Take the case of meta/facebook and pytorch (ML framework). Facebook is not in the business of selling machine learning software. They are in the business of selling ads. They have invested heavily in building pytorch though and they want to safeguard their investment in it. Imagine tensorflow becoming the de-facto standard for machine learning and pytorch becoming obsolete. Facebook will lose a good amount of their investment in pytorch, along with the possibility of rebuilding their systems later with another technology which could be a lot of work (read work as money). They want to make sure that pytorch remains relevant. To this cause, they have an entire team promoting pytorch and ensuring its adoption.
A slightly different example is kubernetes from google. Google cloud has been a far distant player to AWS and Azure in IaaS. The depth of services especially from AWS is hard to beat since AWS has a significant early mover advantage. Take for example AWS load balancer. While both GCP and AWS has load balancers, the number of features in AWS load balancer is unmatched by a large margin. Practically GCP has no way to catch up with AWS in terms of features. However if GCP were to make everyone build on top of kubernetes instead of raw services on AWS, they have levelled the playing field and they can have a chance to compete with AWS since now they are feature parity with AWS. Not only that, they are actually better in certain areas than AWS when it comes to services around kubernetes. This is the reason why GCP is investing heavily in kubernetes and making sure that it remains relevant. This gives GCP a fighting chance against AWS.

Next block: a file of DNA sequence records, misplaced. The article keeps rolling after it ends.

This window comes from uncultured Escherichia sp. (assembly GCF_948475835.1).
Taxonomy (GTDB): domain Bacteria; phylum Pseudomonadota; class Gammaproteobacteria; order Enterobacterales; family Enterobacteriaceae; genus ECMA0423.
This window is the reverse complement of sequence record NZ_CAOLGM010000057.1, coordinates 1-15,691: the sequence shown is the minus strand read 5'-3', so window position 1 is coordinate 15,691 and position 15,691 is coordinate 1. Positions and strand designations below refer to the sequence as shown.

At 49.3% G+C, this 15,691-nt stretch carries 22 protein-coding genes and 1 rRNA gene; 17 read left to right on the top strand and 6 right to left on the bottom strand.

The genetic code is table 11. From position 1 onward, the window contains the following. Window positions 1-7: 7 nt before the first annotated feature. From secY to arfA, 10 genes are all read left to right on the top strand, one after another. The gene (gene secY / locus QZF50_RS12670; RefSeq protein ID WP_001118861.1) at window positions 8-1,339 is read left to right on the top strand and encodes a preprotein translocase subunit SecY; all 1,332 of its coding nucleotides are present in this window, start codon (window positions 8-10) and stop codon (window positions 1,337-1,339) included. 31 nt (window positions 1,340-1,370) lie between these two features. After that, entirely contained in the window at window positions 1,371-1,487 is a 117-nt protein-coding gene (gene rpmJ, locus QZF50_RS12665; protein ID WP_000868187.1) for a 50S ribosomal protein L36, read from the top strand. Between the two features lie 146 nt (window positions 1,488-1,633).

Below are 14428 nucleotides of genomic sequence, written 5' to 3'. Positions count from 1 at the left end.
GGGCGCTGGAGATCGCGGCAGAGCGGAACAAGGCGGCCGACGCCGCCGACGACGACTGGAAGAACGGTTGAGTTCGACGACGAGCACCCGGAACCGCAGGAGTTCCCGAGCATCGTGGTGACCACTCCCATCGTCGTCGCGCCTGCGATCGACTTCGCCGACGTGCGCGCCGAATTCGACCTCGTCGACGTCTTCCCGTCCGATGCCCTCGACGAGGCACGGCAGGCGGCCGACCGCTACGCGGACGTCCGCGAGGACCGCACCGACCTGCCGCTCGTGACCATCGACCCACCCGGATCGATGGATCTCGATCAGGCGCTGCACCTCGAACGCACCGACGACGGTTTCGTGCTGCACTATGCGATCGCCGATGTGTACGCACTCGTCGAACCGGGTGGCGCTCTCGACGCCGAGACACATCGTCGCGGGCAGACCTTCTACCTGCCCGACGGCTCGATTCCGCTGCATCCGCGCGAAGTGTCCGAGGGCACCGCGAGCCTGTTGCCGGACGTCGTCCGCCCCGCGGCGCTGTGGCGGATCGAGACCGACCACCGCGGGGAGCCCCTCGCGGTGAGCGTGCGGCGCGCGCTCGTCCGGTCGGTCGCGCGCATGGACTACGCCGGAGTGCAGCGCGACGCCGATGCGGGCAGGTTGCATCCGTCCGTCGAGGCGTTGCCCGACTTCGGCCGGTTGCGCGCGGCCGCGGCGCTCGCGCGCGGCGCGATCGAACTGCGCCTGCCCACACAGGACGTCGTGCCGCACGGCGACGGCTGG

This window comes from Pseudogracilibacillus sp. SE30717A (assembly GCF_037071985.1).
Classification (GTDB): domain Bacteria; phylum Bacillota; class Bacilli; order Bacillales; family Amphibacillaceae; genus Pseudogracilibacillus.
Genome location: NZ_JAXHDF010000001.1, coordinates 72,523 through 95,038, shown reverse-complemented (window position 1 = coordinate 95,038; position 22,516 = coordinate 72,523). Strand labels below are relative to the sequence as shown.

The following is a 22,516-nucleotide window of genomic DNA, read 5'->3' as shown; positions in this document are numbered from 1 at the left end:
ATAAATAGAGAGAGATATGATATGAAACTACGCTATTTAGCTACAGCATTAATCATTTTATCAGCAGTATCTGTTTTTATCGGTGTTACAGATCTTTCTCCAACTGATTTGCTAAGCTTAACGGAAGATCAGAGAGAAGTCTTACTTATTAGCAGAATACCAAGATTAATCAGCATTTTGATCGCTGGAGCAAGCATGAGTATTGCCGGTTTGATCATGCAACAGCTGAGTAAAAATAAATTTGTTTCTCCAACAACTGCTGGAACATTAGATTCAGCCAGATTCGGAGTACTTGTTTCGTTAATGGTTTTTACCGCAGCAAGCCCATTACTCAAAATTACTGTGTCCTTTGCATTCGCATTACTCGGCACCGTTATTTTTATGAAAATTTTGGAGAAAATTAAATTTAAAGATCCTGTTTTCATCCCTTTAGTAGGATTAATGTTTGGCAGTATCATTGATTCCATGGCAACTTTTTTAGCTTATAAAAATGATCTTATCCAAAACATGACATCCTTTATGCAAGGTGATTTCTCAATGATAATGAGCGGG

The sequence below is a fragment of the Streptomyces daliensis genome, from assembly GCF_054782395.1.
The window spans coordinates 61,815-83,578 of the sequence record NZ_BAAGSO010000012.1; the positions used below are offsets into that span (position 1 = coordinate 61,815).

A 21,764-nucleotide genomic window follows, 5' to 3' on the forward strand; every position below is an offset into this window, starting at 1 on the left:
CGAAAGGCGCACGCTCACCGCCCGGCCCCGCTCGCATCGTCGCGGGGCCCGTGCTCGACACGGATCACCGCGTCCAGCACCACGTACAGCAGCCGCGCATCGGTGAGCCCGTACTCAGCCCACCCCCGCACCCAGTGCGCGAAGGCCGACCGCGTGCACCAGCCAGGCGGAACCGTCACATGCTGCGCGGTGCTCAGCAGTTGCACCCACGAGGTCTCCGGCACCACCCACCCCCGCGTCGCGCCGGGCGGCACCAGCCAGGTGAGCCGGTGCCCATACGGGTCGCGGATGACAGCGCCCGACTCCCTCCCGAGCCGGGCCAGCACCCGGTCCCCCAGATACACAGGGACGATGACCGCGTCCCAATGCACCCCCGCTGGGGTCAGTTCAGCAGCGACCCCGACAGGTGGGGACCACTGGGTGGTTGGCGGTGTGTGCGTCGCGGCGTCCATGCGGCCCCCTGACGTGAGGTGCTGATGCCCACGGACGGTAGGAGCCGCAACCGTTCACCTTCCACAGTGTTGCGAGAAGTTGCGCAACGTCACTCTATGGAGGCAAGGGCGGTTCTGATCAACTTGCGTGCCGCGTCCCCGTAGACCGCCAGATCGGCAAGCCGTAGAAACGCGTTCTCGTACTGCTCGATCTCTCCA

For the most part, open sourcing by large businesses is almost always a business decision.
OpenObserve started as an Apache 2.0 licensed project. It's license was changed from Apache 2.0 to AGPL 3.0 in November 2023. We believe that AGPL, through its ability to give freedom to users, ensure that contributions are available to community and improve our ability to capture the value that we create is the right path forward for OpenObserve.